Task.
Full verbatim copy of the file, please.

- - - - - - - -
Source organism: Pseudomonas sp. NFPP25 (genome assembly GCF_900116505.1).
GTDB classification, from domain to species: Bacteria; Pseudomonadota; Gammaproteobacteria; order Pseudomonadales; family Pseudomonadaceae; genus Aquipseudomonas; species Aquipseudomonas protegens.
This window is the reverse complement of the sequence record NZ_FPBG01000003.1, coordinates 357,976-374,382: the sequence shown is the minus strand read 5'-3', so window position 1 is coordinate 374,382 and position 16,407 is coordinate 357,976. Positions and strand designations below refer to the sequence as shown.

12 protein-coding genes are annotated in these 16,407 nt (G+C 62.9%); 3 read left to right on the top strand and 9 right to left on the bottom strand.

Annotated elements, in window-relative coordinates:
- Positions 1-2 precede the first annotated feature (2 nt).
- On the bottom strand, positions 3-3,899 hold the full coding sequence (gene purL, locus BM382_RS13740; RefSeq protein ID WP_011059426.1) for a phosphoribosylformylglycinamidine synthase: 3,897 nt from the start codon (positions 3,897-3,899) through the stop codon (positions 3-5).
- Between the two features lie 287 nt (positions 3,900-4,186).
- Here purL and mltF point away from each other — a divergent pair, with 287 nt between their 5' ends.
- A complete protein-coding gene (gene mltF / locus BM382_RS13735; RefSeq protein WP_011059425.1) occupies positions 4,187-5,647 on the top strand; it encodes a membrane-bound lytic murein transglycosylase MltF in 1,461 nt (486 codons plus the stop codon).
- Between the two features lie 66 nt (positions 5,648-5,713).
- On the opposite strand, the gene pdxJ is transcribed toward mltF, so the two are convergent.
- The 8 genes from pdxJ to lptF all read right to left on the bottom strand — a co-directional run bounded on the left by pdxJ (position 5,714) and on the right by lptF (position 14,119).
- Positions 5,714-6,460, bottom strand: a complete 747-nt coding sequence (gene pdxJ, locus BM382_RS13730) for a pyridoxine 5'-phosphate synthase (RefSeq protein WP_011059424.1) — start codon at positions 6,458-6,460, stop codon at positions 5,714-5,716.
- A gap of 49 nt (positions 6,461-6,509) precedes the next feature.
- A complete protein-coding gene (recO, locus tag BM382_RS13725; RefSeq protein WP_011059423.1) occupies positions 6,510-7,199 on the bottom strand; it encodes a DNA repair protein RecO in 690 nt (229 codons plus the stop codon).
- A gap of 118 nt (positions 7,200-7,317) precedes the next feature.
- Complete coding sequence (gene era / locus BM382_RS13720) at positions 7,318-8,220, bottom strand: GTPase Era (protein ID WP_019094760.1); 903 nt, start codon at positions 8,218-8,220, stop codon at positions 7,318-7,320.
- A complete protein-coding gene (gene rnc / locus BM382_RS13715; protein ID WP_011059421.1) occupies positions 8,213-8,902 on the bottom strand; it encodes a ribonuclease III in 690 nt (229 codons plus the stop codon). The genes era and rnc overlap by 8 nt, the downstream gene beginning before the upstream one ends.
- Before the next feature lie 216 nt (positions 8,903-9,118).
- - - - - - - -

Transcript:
Source organism: Pseudomonas sp. NFPP25 (genome assembly GCF_900116505.1).
GTDB classification, from domain to species: Bacteria; Pseudomonadota; Gammaproteobacteria; order Pseudomonadales; family Pseudomonadaceae; genus Aquipseudomonas; species Aquipseudomonas protegens.
This window is the reverse complement of the sequence record NZ_FPBG01000003.1, coordinates 357,976-374,382: the sequence shown is the minus strand read 5'-3', so window position 1 is coordinate 374,382 and position 16,407 is coordinate 357,976. Positions and strand designations below refer to the sequence as shown.

12 protein-coding genes are annotated in these 16,407 nt (G+C 62.9%); 3 read left to right on the top strand and 9 right to left on the bottom strand.

Annotated elements, in window-relative coordinates:
- Positions 1-2 precede the first annotated feature (2 nt).
- On the bottom strand, positions 3-3,899 hold the full coding sequence (gene purL, locus BM382_RS13740; RefSeq protein ID WP_011059426.1) for a phosphoribosylformylglycinamidine synthase: 3,897 nt from the start codon (positions 3,897-3,899) through the stop codon (positions 3-5).
- Between the two features lie 287 nt (positions 3,900-4,186).
- Here purL and mltF point away from each other — a divergent pair, with 287 nt between their 5' ends.
- A complete protein-coding gene (gene mltF / locus BM382_RS13735; RefSeq protein WP_011059425.1) occupies positions 4,187-5,647 on the top strand; it encodes a membrane-bound lytic murein transglycosylase MltF in 1,461 nt (486 codons plus the stop codon).
- Between the two features lie 66 nt (positions 5,648-5,713).
- On the opposite strand, the gene pdxJ is transcribed toward mltF, so the two are convergent.
- The 8 genes from pdxJ to lptF all read right to left on the bottom strand — a co-directional run bounded on the left by pdxJ (position 5,714) and on the right by lptF (position 14,119).
- Positions 5,714-6,460, bottom strand: a complete 747-nt coding sequence (gene pdxJ, locus BM382_RS13730) for a pyridoxine 5'-phosphate synthase (RefSeq protein WP_011059424.1) — start codon at positions 6,458-6,460, stop codon at positions 5,714-5,716.
- A gap of 49 nt (positions 6,461-6,509) precedes the next feature.
- A complete protein-coding gene (recO, locus tag BM382_RS13725; RefSeq protein WP_011059423.1) occupies positions 6,510-7,199 on the bottom strand; it encodes a DNA repair protein RecO in 690 nt (229 codons plus the stop codon).
- A gap of 118 nt (positions 7,200-7,317) precedes the next feature.
- Complete coding sequence (gene era / locus BM382_RS13720) at positions 7,318-8,220, bottom strand: GTPase Era (protein ID WP_019094760.1); 903 nt, start codon at positions 8,218-8,220, stop codon at positions 7,318-7,320.
- A complete protein-coding gene (gene rnc / locus BM382_RS13715; protein ID WP_011059421.1) occupies positions 8,213-8,902 on the bottom strand; it encodes a ribonuclease III in 690 nt (229 codons plus the stop codon). The genes era and rnc overlap by 8 nt, the downstream gene beginning before the upstream one ends.
- Before the next feature lie 216 nt (positions 8,903-9,118).